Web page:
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THE HENDERSON GOLD LEAF THURSDAY, JUNE 3, 1909.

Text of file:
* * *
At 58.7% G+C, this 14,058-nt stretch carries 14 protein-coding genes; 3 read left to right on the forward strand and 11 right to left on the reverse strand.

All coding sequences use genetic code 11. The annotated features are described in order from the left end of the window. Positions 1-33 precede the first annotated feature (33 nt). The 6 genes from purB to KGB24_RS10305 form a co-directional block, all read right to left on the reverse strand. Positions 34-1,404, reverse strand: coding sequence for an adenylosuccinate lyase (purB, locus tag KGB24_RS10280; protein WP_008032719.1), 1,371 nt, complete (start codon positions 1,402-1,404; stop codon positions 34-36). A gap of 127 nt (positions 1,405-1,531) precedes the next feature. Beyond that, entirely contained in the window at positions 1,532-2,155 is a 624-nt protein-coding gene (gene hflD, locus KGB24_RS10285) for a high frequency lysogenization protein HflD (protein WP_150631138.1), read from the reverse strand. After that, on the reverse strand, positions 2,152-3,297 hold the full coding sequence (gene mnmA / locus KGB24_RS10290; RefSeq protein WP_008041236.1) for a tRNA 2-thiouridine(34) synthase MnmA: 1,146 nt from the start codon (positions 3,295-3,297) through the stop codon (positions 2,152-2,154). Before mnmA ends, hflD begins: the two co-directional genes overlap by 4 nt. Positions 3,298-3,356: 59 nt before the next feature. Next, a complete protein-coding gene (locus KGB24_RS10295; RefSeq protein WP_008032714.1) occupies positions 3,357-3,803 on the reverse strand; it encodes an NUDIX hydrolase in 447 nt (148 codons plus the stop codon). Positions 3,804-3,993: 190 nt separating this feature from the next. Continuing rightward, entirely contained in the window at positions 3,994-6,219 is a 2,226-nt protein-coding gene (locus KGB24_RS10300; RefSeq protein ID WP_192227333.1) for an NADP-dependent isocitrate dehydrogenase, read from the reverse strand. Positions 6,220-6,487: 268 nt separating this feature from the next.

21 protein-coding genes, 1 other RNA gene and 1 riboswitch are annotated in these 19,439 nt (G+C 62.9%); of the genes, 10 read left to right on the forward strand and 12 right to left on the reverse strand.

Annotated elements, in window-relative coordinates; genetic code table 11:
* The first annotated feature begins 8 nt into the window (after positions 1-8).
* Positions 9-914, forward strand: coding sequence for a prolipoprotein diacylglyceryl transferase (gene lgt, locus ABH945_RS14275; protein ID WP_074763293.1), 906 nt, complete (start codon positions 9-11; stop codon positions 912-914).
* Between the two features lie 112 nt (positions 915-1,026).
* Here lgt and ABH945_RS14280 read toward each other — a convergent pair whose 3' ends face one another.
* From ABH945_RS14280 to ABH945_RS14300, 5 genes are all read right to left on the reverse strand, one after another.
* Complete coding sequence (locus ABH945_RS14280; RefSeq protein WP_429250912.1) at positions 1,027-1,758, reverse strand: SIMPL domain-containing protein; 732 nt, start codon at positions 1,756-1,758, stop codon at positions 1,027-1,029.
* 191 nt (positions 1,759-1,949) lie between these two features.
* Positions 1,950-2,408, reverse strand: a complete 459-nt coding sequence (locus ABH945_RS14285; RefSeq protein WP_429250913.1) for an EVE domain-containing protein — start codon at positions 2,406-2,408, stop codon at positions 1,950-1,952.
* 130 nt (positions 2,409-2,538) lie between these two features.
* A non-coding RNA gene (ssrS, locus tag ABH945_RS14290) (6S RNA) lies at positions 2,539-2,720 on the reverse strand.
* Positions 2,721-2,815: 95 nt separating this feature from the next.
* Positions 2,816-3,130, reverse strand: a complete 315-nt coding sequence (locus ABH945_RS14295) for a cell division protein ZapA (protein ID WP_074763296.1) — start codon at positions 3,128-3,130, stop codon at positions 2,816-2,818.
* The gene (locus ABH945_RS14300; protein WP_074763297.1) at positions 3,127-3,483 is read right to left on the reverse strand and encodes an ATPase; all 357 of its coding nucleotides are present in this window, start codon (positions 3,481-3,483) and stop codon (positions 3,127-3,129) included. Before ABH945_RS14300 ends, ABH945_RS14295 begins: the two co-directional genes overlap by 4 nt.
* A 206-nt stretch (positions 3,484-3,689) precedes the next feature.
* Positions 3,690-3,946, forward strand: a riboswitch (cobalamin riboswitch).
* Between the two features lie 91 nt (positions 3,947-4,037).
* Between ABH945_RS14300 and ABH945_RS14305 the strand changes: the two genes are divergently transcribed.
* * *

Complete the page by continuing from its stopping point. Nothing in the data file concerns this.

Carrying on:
The Gold Leaf. ESTABLISHED 18S1. -I5Y- THAD R. MANNING. THURSDAY, J I INK .i ,1000. JrucE Connor took tho oath of oifice ;inl entered upon the disehare of his duties as Federal jud;r- of the Eastern District of North Carolina Tuesday. It is said that he presided over the new court with the same dignity, fairness and justice that lie did on the Superior court and Su preme court benches which will be no news to those who know Judpre Connor. Somk of the newspaper reports prt it confused every year. The South observes .Memorial Day. The North observes Decoration Day. The spirit is the same but the Southern senti ment embodying both remembrance and decoration, we take it, is the h nes t . Ch arl ot te Ch ron irk: May 10th is Confederate Memorial Day and May Hist Federal Decora tion Day. As the Chronic!' says we rather like the Southern sentiment embodying both remembrance and decoration. JJut the' spirit is the same in both audit is a beautiful and commendable custom, patriotic in spirit, ennobling, inspiring and up lifting to the manhood and citizen ship of those who practice it a senti ment and custom that should be per petuated throughout the ages. And we predict that the time will come when the North and South will unite in jointly observing the same day, whether it be Mav loth or May Hi st or May 20th, a fit compromise be tween the two. - THE NEWS AND OBSERVER. The Italeigh Xws and Observer has recently entered upon its eiirhty eighth semi-annual volume, which is to say the paper is "going on" forty four years old. But it must not be inferred that the present editor has been at the helm anything like that long. Mr. Joseph us Daniels is scarce ly so old as his paper certainly he does not look it however old a head he may carry on his shoulders. The News :iid Observer is one of the in stitutions of the State as fixed and necessary as t he State House or pen itentiary. We do not always agree with the policy of the "italeigh pa per" it would not be the strong, virile paper that it is if we did but we admire its honesty and independ ence, its enterprise and public spirit, and appreciate the earnestness and ability which characterizes its edito rial utterances. As a gathprer and desseminator of news it is indefatiga ble and discriminating while in the matter of special editions it leads all others. It is not enough to say that the News :im1 Observer has "rendered some service" to the State it has rendered it great and lasting good and well deserves all the prosperity it enjoys. IT STUNNED US. The newspapers of North Carolina and other States have received letters from the (Jreater Charlotte Club ex pressing thanks for the support ami co-operation they gave in spreading information as to the "JOtii of May celebration. The ( Ireenville, S. C, News thinks that, tin? manifestation of appreciation from Charlotte is rat her unique in itsexperience. "Even in its own town where a newspaper has labored hard and long to attract public interest in some sort of cele imition or function of a public na ture," it s ivs. "it is rather out of the ordinary for due thankstobe render ed to such newspapers for having contributed such service." In the Charlotte instance, the Aeirsdoes not remember to have seen anything like it. "The (iivenville AViv.sy'the editor nays, "did contribute in a small way to the informing of the public as to the celebration which they were plan ning to have: but to be directly and personally thanked for the favors sdiown is without precedent in a case of the kind. But t lint, you know, is Charlotte's wav Charlotte Chron Vc. Thetioi.n Lf.ak received a similar letter, duly signed by the proper offi cial, and when we read it and took in the full purport of its true signifi cance we could hardly believe our own eyes. To 1m- thanked for any thing that we had done in giving publicity to and promoting the in terest and success of any enterprise, thing or individual was a strange and unusual occurrence indeed and we could scarcely believe we read aright. It must be a foreign language certainly it was a "foreign" thing to do and maybe we were mistaken. We read again. But there it was a word of thanks and expression of ap preciation for what this paper had done (a very small part, we confess) in contributing to the success of the event under consideration. Surely there is something "new under the sun." and it pleases us mightily that a North Carolina town and people have discovered and put it into us. But as the Chronicle aptly says, that is "the Charlotte way," and no surprise need be either felt or expressed. It is "the little things that go to make up life," and we are frank to admit it is this 6ort of thing that warms the cockles of the newspaper man's heart and makes him ready and willing to do so some more and go to a longer length next time. Kitchin a Surprise. Durham Herald. This pa per advocated Mr. Kitchiu's candidacy for the governorship, and yet we have to admit that he is pay ing closer attention to his job and "is raying lessaboutit than weexpected. THE ELKIN BLANKET. A paragraph in the Wilmington Star- recalls the fact that cotton is not the only product manufactured in North Carolina. The State does a little business in wool, as for instance: "On Friday the Chatham Manufac turing Company of Elkin, shipped eighteen solid carloads of blankets to different places in the United States, about half going to Chicago and St. Louis, from which point they will be distributed to different cities on the Pacific coast. The other half goes to Baltimore, Philadelphia and New York. Each car contained 1,100 pairs of blankets and made a grand total of 10,00 pairs or. '50,000 single blankets. At $4 a pair, which is rather under the average, it amount ed to 70,200 for this one shipment." The Elkin blanket has long been a famous article on the home market, for it has been known to be an honest blanket, all wool and no adulterant. It is not Hurprising to learn that the KIL-in blanket is leimr stretched out in an effort to cover the United States. Charlotte Chronicle. The Gold Leaf has known for many years that the Chatham Man ufacturing Company is one of North Carolina's leading industrial enter prises and that their product, the Elkin blanket, has a reputation all its own, but a single shipment of 18 solid car loads, 19,800 pairs or : '19,- 000 single blankets, aggregating 80,000 or more in value, will be an eye-opener to our readers. Nor is the Chatham Manufactur ing Company the only manufacturer of woolen products of which North Carolina has cause to boast by any means. The Leaksville Woolen Mills is another institution whose products blankets in particular haue done much to add to the fame of North Carolina as a producer of high grade woolen goods. And "there are others." As the Chronicle says cotton is not the only thing manufactured in North Carolina by a long shot. . - WARRENTON RECORD CHANGES HANDS. Mr. J. C. Hardy has sold his paper, the Warren ton Record, to a stock company, headed by Mr. Howard F. Jones, who will edit it. We regret to see Mr. Hardy quit the editorial tripod while we welcome Mr. Jones into the ranks of the profession of the paste pot and scissors. The life of a country newspaper editor is not al together strewn with roses, but he Ft . may have lots of fun as he goes along. We have known few to quit and none to starve if he have a good and frugal helpmeet and nerve and "win ning ways" to stand off his creditors (provided, always, that he is so fort unate, or unfortunate, as the case may be, to have any) and does not permit himself to be played for a sucker (as too many of us do) by folks who have an axe to grind and the ever present deadbeat, whom, like the poor, we always have with us. We extend to "Brother Jones" the glad hand of fraternal fellowship and bid him hail and good cheer, and wish for friend Hardy that he may not remain permanently out of the fold at the same time hoping his lines may fall in pleasant places and that prosperity and happiness will crown his efforts in whatever under taking he may engage. - - Coxokkssmax Claud Kitchin hav ing been the only Democrat from the State to stand squarely on his party platform, he is now in line for the position of governor as soon as W. W. gets through with it. And this is just about what will happen. Ashe- ville dazette-ews. (Republican.) Well it may, or it may not, but we have to say that a better man could not be chosen for the position than Claud Kitchin. We know him as we do his brother and can the esteemed Gazette-News pick any flaws in his administration as far as it has gone? Judge Connor's Successor. Charlotte Chronicle. In view of the responsibility de volving upon Governor Kitchin of appointing a Supreme Court judge to succeed Judge Connor, the Greens boro Record dips a little into past history. "In making this, his first appointment," it says, "Governor Kitchin has a fine opportunity to fol low in the footsteeps of the wise Governors who preceded him. When Vance first named a Chief Justice, he named Hon. George Davis, of Wil mington, the greatest lawyer of the Southeast. Air. Davis declined the office. Gov. Vance then named Hon. W. N. II. Smith, the greatest lawyer of the Northeast. When Governor Jarvis named Dillard and Rutfin he named the greatest lawyers in the middle centre of the State, and when the Eastern Governor named Judge Burwell he named the head of the profession in the Charlotte sec tion. When men like Merrimon, Ashe, Dillard were placed upon the Supreme leneh they vre not named on ac count of church relations, nor on account of special political activities. None of the great lawyers who have adorned that bench were appointed or nominated because of political ue tivitiVs, but each of them because h was at the head of the bar in 'the State and was justly regarded as a little higher up than'the lest of their associates at the bar." And that is the truth. For one, the Chronicle is satisfied that Governor Kitchin will select his man on the same sound principles that governed his predeces sors in office. We do not believe the hurry-call made for endorsements of this or that lawyer, a call, under the circumstances, in exceedingly bad taste, will influence him one whit. The office under consideration is above all others one that should seek the man. The men mentioned are all able lawyers, bu t there is some might v fine material that might be routed out of the silent corner. Do yo have that dark brown tost in your mouth every morning when youawake? If so. you are biMious and should take two or three of those little BLOODINE LIVEK PILLS. Easy to take, never sicken, weaken or pripe, 25c mailed by The Bloodin Co., Inc., Koston, Mass. Sjoid by W . w . Parker. PATENTS NEW TYPESETTING MACHINE. Daylight appears to be in sight for the weekly newspaper publisher, from all accounts. That is a typesetting machine which will put him on nn equal footing with the city publisher and his high priced linotyper. A State exchange informs us that Rev. Balus Cade has patented a typeset ting machine with which he claims to solve the typesetting problem of the weekly paper. His invention is modeled somewhat after the modern linotype machine now in use and when completed will sell for 500. He has received several offers from Northern capitalists to back the en terprise and has gone to Philadelphia to take the matter before them in person. Mr. Cade is well known throughout the State and his friends, and the weekly newspaper publishers everywhere, hope his new invention will prove all 'that is expected of it. Mr. Cade is a prominent Baptist minister who has. held charges at Raleigh, Louisbufg, Waynesville and elsewhere, and now living at Boiling Springs. He has practical knowledge and experience of newspaper work and an inventive turn of mind. Officers of the North Carolina Bankers Association. The following named were elected officers of the North Carolina Bank ers' Association for the ensuing year, by the convention in session at Charlotte last week: President, John 0. Ellington, Fourth National Bank of Fayette ville; vice-presidents, W. C. Wilkinson, Merchants and Farmers National Bank, Charlotte; J. C. Braswell, Plant ers Bank, Rocky Mount, and L. S. Cov ington, of the Farmers Bank, Rock ingham; secretary and treasurer, William A. Hunt, cashier Citizens Bank, Henderson, elected for the fifth consecutive time. In pursuance to an amend men b to the constitution, one executive committeman was elected from each Congressional district. This committee is composed of Jno. D. Biggs, Williamston. chairman, first district; George A. Holderness, Tarboro, second district; H. F. Pierce Warsaw, third district: H. W. Jack son, Raleigh, fourth district; R. G. Vaughan, Lexington, fifth district; H. M. McAllister, Lumberton, sixth district; W. H. Mendenhall, seventh district; E. S. Pegram. Statesville, eighth district; W. H. Wood, Ameri can Trust Company. Charlotte, ninth district; John H. Carter, American National Bank, Asheville, tenth dis trict. HIDDEN DANGERS. Nature Gives Timely Warnings That No Henderson Citizen Can Afford to Ignore. DANGKR SIGNAL No. 1 comes from the kidney secretions. They will warn you when the kidneys are sick. Well kiilneys excrete a clear amber fluid. Sick kidneys send out a thin, pale and foamy, or a thick, red, ill-smelling urine, full of sediment and irregular of passage. DANGER SIGNAL No. 2 comes from the back, back pains, dull and heavy, or sharp and acute, tell you of sick kid neys and warn you of the approach of dropsy, diabetes and Bright's disease. Doan's Kidney Pills cure sick kidneys and cure them permanently. Here's Hen derson proof: Mrs. Henry Pnlston, '132 Hamilton street. Henderson, N. C, says: "I used Doan's Kidney Pills and found them so beneficial that I do not hesitate to speak in their favor. Dull, nagging backaches and pains in my kidneys annoyed me for a long time and I was also bothered by frequent passages of the kidney secre tions. I always felt tired and languid and had so little energy that my house work was a harden, Reading about Doan's Kidney Pills, I obtained a box at Kerner-.McNair Co'b drug store and I had only used them a short time when the backaches and kidney weakness were disposed of. I soon regained my strength and energy and I now feel better in every way." For sale by all dealers. Price 50 cents. Foster-Milburn Co.. Buffalo, New York, sole agents for the United States. Remember the name Doan's and take no other. Election in Petersburg. Charlotte Chronicle. The Prohibition election in Peters burg, Va., Thursday, had two re markable results. In the first place every ward in the town went wet I'etersourg was already a wet town. In the second place, a preacher whose right to vote was challenged, got into a row about it and was arrested. The camnaiirn for the drvs was eon- ducted by the Anti-Saloon League of V lrginia, while the wets were backed by the Business Men's Association. Women served lunches and held sonc- services at the polls, but the wets v-tiiiieu me uuy uv a majority oi oi in a total vote ot 1, U2. The Peters burg election was in all respects the most remarkable on record since the rising of the great prohibitian wave. i IN I V-v J using it has rested in perfect ccc5 dence that her food would be light, sweet, and perfectly wholesome. Royal is a safe guard against the cheap alum powders which are the greatest menacers to health of the present day. ROYAL IS THE ONLY RAKING POWDER MADE FROM ROYAL GRAPE CREAM OF TARTAR STANDING OF NORTH CARO LINA'S SENATORS. The Asheville Gazette-News, Repub lican, of llay 27tb, pays our North Carolina Senators an unintentional, but high compliment, when it says this in commenting upon the con firmation of Judge Connor's nomina tion as Judge of the United States District Court for the Eastern Dis trict of North Carolina: The nomination of Judge Connor was promptly confirmed yesterday. This closes the last chapter in a contest which must be regarded as a great personal triumph fortheNorth Carolina senators. No Republican would ever have been able to run the gauntlet of the senate judiciary com mittee, even if he had been looked upon with favor by the President. No charge was ever made against Mr.' Seawell, of any character what soever, verbal or written, but for some reason not known outside the minority cloak rooms, the nomina tion papers never got any further than the committee pigeon hole. There was not a moment at any stage of the game that a Republican aspirant would not have found the cards stacked against him, if he had pushed his claims far enough. Carried far Enough, .m- Charlotte Chronicle. The Henderson Gold Leap perti nently remarks: "Now let's have an end to this joking and jesting about the 'Mecklenburg Myth.' The thing has been carried far enough too far, in fact. Some of the newspaper bad inage has been taken seriously by the uninformed and harm is likely to come of it. The Mecklenburg Decla ration of Independence is no myth. We believe in the realitv of the thing as much so as we do in the Philadel phia Declaration of Independence, which was promulgated more than one year afterward and who will ex press an unbelief in that sacred and cherished instrument?" It is a fact that some newspapers have carried on the cotroversy merely for their own amusement and with possibly a suspicion of a desire to tantalize the believers. Sifted down, nearly all of the talk was badinage. The public will turn from it with a great sigh of relief. A Noble Young Woman. Littleton News Reporter. We learn through the Nashville Graphicthsit Miss Bessie Clay tor, who won the News and Observer's contest capital prize a White steamer tour ingcar has sold it, theconsideration being two thousand dollars, and paid off a mortgage on her mother's home. Beautiful act, that makes those who voted for her glad, and those who did not. wish they had. It is said that Miss Clay tor after pay ing the mortgage had some money left which she put in bank for a rainy day. Sensible appreciation of an opportunity to help a widowed mother, the young lady has set a noble example to others. Such a woman is worth more to a community than one with a large bank account obtained by inheritance, with the '. result that economy, industry and , sympathy for others is unknown. We tip our hat to Miss Clay tor and say the .bora be praised for such an un selfish woman. President Taft the Harmonizer. Charleston News and Courier. When she met him at Charlotte last week Mrs. Stonewall Jackson i spoke to Taft as "the harmonizer of all our hearts," wherefore according to the Evening Chronicle of that town, he is now being called "The Great Harmonizer," and in the opin ion of the Baltimore Sun this greeting "manifested the spirit of the South ern visit," and "the reception which met him everywhere from the time he crossed the Potomac until his return showed that the entire population was glad to meet the Harmonizer." This is true, and if Mr. Taft is as bright as we take him to be he will make the most of his opportunity. Mr. Ericson's Old House. Go see it, it's a beauty. It stands out among all its neighbors, .because the col oring is so bright and clear. Mr. Ericson painted with L. & M. Paint and says it cost 1-3 less than ever before. He bought only 12 gallons of L. & M. and 9 gal lons of Linseed Oil to mix with it. This made 21 gallons of pure paint, ,nd cost only $1.20 per gallon. It's as handsome as the finest in town. L. & M. is sold by Melville Dorsey. Religious Notes. Rev. T. B. Jusice, pastor of Frank linton Baptist church, preached at South Henderson Baptist church last Sunday at 3 P. M. and at North Henderson Baptist church at 8 o'clock P. M. Rev. H. T. Stevens preached at South Henderson Baptist church last Sunday at 8 o'clock P. M. Rev. J. R. Doan filled his pulpit last Sunday night at the First Bap tist church. HZ Thousands cf millions of cans of Royal BaLhg Powder have been used in making bread, biscuit and cake in this country, and every housekeeDcr During the month of June we offer SPECIAL PRICES on a great many lots of goods. Ladies' Skirts, Panamas, Voiles and Linenes, every one marked down. Belts, Ladies' Bags, White Goods, Silk Mulls, Plisee and other Fancy Dress Goods at BARGAIN 93 Suits of Clothes, Splendid Quality, sold at $10.00, $12.50 and $15.00. Your choice now for $5.00. Douglas Shoes, $3.00 and $3.50, are now $2.50. Men's, Ladies' and Children's White Shoes all at a great sacri fice. Many other lots of goods GREATLY MARKED DOWN. This is a COT that means SOMETHING. Come and see them SAMVK Vance County Baptist Union. Contributed. The Baptist churches of Vance county known as "The Vance County Baptist Union," met last Sunday in the Graded School building at Kittrell. The meeting was one of the best we have had vet. Rev. J.R. Doan and II. T. Stevens did the ! speaking in the morning. The hospitality of our Kittrell friends at noon was great. Two long tables in the crove were load ed with food and we were urged to par-' take till we could eat no more. "The Ladies' Misa'ionery Society met for a little more than one hour, Miss Sue Kelly in charge of the society. After noon the Union was called to order again by the chairman, Mr. W. B. Daniel. Speakers in the afternoon were Mr. T. M. Pittman, liev. II. T. Stevens and Mr. W. W. Parker. A committee was appointed to enroll the names of all Baptists in and near Kittrell and to ar range for organizing a Baptist church in the town The Union adjourned to meet the next 5th Saturday and Sunday at Island Creek church. A. T. BARNES. A CURE FOR HOG CHOLERA. Ilog Cholera, or Swine Plague, as it is sometimes called, is a highly contagious disorder. When a hog shows any symptoms of this disease he should be isolated at once and the pen fumigated in order to save the other hogs if possible. Mix one part Sloan's Liniment with two parts milk in a bottle and give every sick hog a tablespoonful of this mixture night and morning for three days. Sloan's Liniment is a powerful antiseptic, kills the disease germs, soothes all inflammation and acts as a tonic to the animal. . A. J. McCarthy, of Idaville, Ind., saye: "My hogs had hog cholera three days be fore we got Sloan's Liniment, which was recommended to me by a neighbor who was using it with success. I have used it now for three days and my hogs are almost well. One hog died before I got the Liniment, but I have not lost any since." Mr. G. W. Balsbaugh, of Peru, Ind writes: "I had four pigs that were coughing and not doing well. I gave them some of Sloan's Liniment and they got better at once." Sloan's book on Horses, Cattle, Hogs and Poultry sent free. Address Dr. Earl S. Sloan, Boston, Mass. oooooooooooooooooooooooooooooooooooooooo EDEAIE W&WAMt We have put on sale at Special Prices our entire line of White Goods; Linens, Laces and Embroidery. Also Silks, Ribbons and all Silk Fabrics. Avail yourself of the opportunity to save money. Prices below cost in some in stances. Money saved on all. Come early (GIEOo A, 66 THE GOOD JUDGMENT is displayed by those who wear one of our x SCHI.OSS BALTIMORE SUITS, 3& jjlfiipgnal' m v - .&CKL0SS B0S. CO. Fine Ctelbcs Makers BcJsiatrc aad New Vtr dreams others loud enough to be nightmares. Underwear in natural and color effects, all weights and sizes. BARNES CLOTHING STORE. Yours truly, STORE OF QUALITY." H I! WATKflNS. J Because they are the very besl: Ready-to-Wear Clothes made Because they are the standard of Style and Fash ion for Gentlemen Because they are Cus tom tailored Clothes in the truest sense Because they give char acter and prestige to the wearer. Because Every line, every curve, every switch is the work of a master of his art and it is because of that that we can guarantee to you absolute clothes perfection and style su premacy. And they cost no more than the clothes of other makers. Furnishings also in end less variety. Every new shade and combination. Shirts that are artistic blendings of the new shades and novelty effects. Neckwear in all the new weaves and art shades. Hosiery some so deli cate that they are called COGflPAKlV, A Season of Poverty Coasb ! Wilkea Patriot. The annual season cf j.ov. about to dawn upon us. jt jj' superinduced ly tariff, tnir'! road, or other legislation, j; J because the wheat likely to be a failure, or v. :, , they look discourajriiifr. I'.iu entle render, the tax listiu to be ia our midst, to i;;.i',. rather pertinent inquiries cn; , , our belony:ins. It is on. ? Utiexplaitiable cor.tradu t "mi that Jun the month of sun-! itj l...,l.l i such widespread feelinjr of d.-j.ns, and poverty. Pain aiiTwlien HtopiM il in 2o iiii m-v, withoueof Dr. Shoop'n Pink Pain Tit ;! Tb formula is on tb 2 --nt i your doctor or drujipist about t!.i f , Stops womanly painx. hflac!i. j, ,,,,, ' where. Writ Dr. Shoop. Un.in... w' fw trial to prove vah;. Sold l.y .ii; ,!n Broke all Records. Charlotte Chronicli. Count Zeppelin has broken ;un, record in air navigation. h:i7i ed his ship 900 miles. It inn-: U membered, though, that the r, snip is nothing more than a l,,r.;., though he seems to have .h !,u some success in titeerinir it. Yr;.f brothers of this country, have is 1 the nearest approach to the struction of an airship that Hi.- a bird. The balloou air hip. on., count of its great bulk, will ),, be more or less at the mer. v (.f? wind and will never eoinjili-'.iv the bill. The machine t hat llii s i out the aid of gas is the proper ?!.; There are many ituitatioiiH t ..y. Carbolixed Witch Hnt-I Sutve lvVi;; the original. Uv time von Ret D. W .tr.i holired Witch Haxel Salve when yen ' it. Jt in Rood for rut, hnnm ninl ' r, and is enMcilly- pood for Pile. s(,;, ;,, t TABERNACLE NORFOLK EXCURIOfi The Talernnrle DnptitSuiil.iv-fc i. of ItaloiKli. will operate an l.xcurs train to NORFOLK on Tuesday, June 8th. Train leaves Ient1croii .::tu j,. R lleturnincr, leave Norfolk 7:imi i, ,f Wednesday, ith. ROUND TR1? Ask your agent for circular or :uIJr JO. II. WKATHICUS, n.ainnnn. Ualeiyli. N.r. i ' i ' i 1 i ' i LlLi ' i ' i ' rrrnicj H.LG rant Ei Son Prdpss. R rim nr.rxnon Mr. P CAPACITY 1,000,000 PLR IICnTH HIGHEST QUALITY PROMPTEST SHIPMENT l " l I I I i t i I ill": WRITt VJ & BRYANT. All who need MASON WORK i ii i ii . ii done will ao wen to can on o. write to JAMES M. BRYANT, Hendmrion. N. C. We Make a Point o! keeping our Prescription Depart ment up to the liihfHt point ' flciency. Iid you know that all th? a DOCTOIt can do you lix-ridnpon ti care with which his pn-Hcriptiori i fi and the purity of tin; drugs u-l' you let us till your prtwriiitioimyni be sure that you arc getting the l:I. We have just receive. a new h'ij'JmJ " Hudnut's Toilet Preparations. KERNER-MCNAIR CO DRUGGISTS. SPRING AND SUMMEf, North Carolina Mountains. "The Land ot the Sku" "The SaDDhlre Country" Scenery' U n pa ra 1 1 cd. BEAUTIFUL, AT AN Y SEA' AND PAP.TICULAIJLY KO AT Till- Southern Railway o.-raU-x ThroBp Traill with Coachen and Parlor r :" tween Goldsboro arxl Anhevil!'-. v . via. Italeigh, Durham, (;r-eiiHl.nr Salisbury on following Hchedule: .No. 21 Daily UaMterii Tini-. 4." HAT, t,t, 12.'i0 2 ."O 3 SO 4 40 5 07 n r.3 6 3.1 8 15 a in a m a m p m p m p m p m p m p m p m p m Lv...(jolillxro.. Ar. Lv KaJeiiclj Ar. I. v.... Durham;. ...Ar. Lv..Greniiboro ..Ar. Lr... Salisbury ...Ar. Lv.. l5tatH!?ille...Ar. Ar Newton Lv. Ar Hickory... .Lv. Ar..Morttanton..l.v Ar Marion..... Lr Ar....AhevHle....Lv. Otbr Convenient Srhedu! unl Car Arrangement . Kmi Trip Summer Tourist Tickets I on Sale. For information an to fur-. m-lf-- call on any Agent of thai Company. undersigned. R. L. VERNON, J. H. WOOD, K. H IBJ D. P. A. D. P. A. T. ( C Chariot, S.C. AherilI,N.C. l: - I BRICKWORKS i 11 i i n ','' T i, :;,( " 2" ' 1 :; i'U 1 V I ! "' I I ! II lu-'l ' j 1" ' (KM? Tar Hendenton- -v